Perfkit currently supports the Google Cloud Platform in addition to Amazon Web Services and Microsoft Azure according to TechCrunch, . All told, the release of Perfkit Benchmarker constitutes a seminal moment for the cloud computing industry given the dearth of data that enable cross-vendor comparisons, metrics compilation and benchmarking. Despite the availability of platforms such as Cloud Harmony, New Relic and Splunk, few tools in the industry facilitate vendor comparisons by leveraging transparent methodologies and metrics-development practices. The key question regarding PerfKit, however, will be the degree to which its measurement practices indirectly play to the strengths of the Google Cloud Platform (GCP), although presumably the Google Cloud Platform Performance team would know better than to create a benchmarking tool that serves to cast a positive light on GCP. Moreover, Perfkit was developed in collaboration with the likes of CenturyLink, CloudHarmony, Intel, Microsoft, Rackspace and Red Hat which in and of itself suggests the cloud computing space stands poised to leverage Google’s record of innovation and quality in conjunction with “quarterly discussion on default benchmarks and settings proposed by the community” led by Stanford and MIT. Regardless, Perfkit represents an exciting moment for the technology landscape as cloud computing continues to lean in the direction of interoperability, open standards and APIs between proprietary platforms that facilitate workload sharing and an increasingly open ecosystem for application development and data sharing.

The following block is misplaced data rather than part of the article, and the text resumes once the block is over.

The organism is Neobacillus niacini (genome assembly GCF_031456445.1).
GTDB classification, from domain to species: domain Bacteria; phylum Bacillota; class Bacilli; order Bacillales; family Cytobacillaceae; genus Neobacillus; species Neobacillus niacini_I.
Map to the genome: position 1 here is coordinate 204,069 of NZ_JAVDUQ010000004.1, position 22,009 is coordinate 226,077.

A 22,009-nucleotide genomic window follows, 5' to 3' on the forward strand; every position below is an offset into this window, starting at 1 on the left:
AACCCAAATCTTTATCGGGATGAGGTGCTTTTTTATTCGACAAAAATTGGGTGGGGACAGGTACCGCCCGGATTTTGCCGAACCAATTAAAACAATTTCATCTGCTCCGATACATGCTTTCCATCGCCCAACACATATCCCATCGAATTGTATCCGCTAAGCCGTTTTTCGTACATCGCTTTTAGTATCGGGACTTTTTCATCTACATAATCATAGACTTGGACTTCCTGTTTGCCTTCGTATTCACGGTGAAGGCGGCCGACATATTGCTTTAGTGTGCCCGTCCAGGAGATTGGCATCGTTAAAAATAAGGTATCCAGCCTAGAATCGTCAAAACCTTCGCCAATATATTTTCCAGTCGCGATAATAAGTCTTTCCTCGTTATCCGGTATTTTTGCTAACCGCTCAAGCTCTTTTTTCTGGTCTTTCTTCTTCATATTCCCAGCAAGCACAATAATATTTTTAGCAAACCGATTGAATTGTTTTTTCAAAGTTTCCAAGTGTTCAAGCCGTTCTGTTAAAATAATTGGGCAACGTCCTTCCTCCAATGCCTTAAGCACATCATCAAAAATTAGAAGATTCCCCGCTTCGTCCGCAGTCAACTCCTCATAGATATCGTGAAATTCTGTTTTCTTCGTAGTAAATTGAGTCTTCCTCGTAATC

Interconnection company IIX Inc. today announced the addition of Google Cloud Platform to its infrastructure. As a result of its partnership with the Google Cloud Platform, IIX will offer its customers access to Google Cloud Platform in 20 markets including New York, Los Angeles, Chicago, Toronto, London, Sydney, Paris, Amsterdam and Frankfurt via Google Cloud Interconnect. The addition of Google Cloud Platform to IIX’s interconnection ecosystem means that IIX customers can enjoy high performance, low latency connections to the Google Cloud Platform that bypass the public internet. Moreover, IIX customers can now create Google Cloud Platform-based deployments in multiple geographies that benefit from the enhanced security and low latency specific to the dedicated, secure, software-defined connection delivered by IIX. IIX Inc.’s announcement of its support for Google Cloud Platform comes in tandem with the news of its announcement of former Red Hat executive Paul Gampe as CTO. Gampe adds to an impressive roster of executive leadership talent at IIX that includes board member Phil Koen, who was formerly CEO of Savvis and President and COO of Equinix. IIX’s announcement of its support for Google Cloud Platform marks an important moment in its evolution. Expect IIX to add to its roster of major IaaS vendors in upcoming months as the Mountain View-based company attempts to compete with companies such as Equinix, Level 3 Communications, AT&T and Verizon in a steadily exploding space that welcomes new entrants and upstarts given the urgency of enterprise concerns about cloud, network and datacenter security.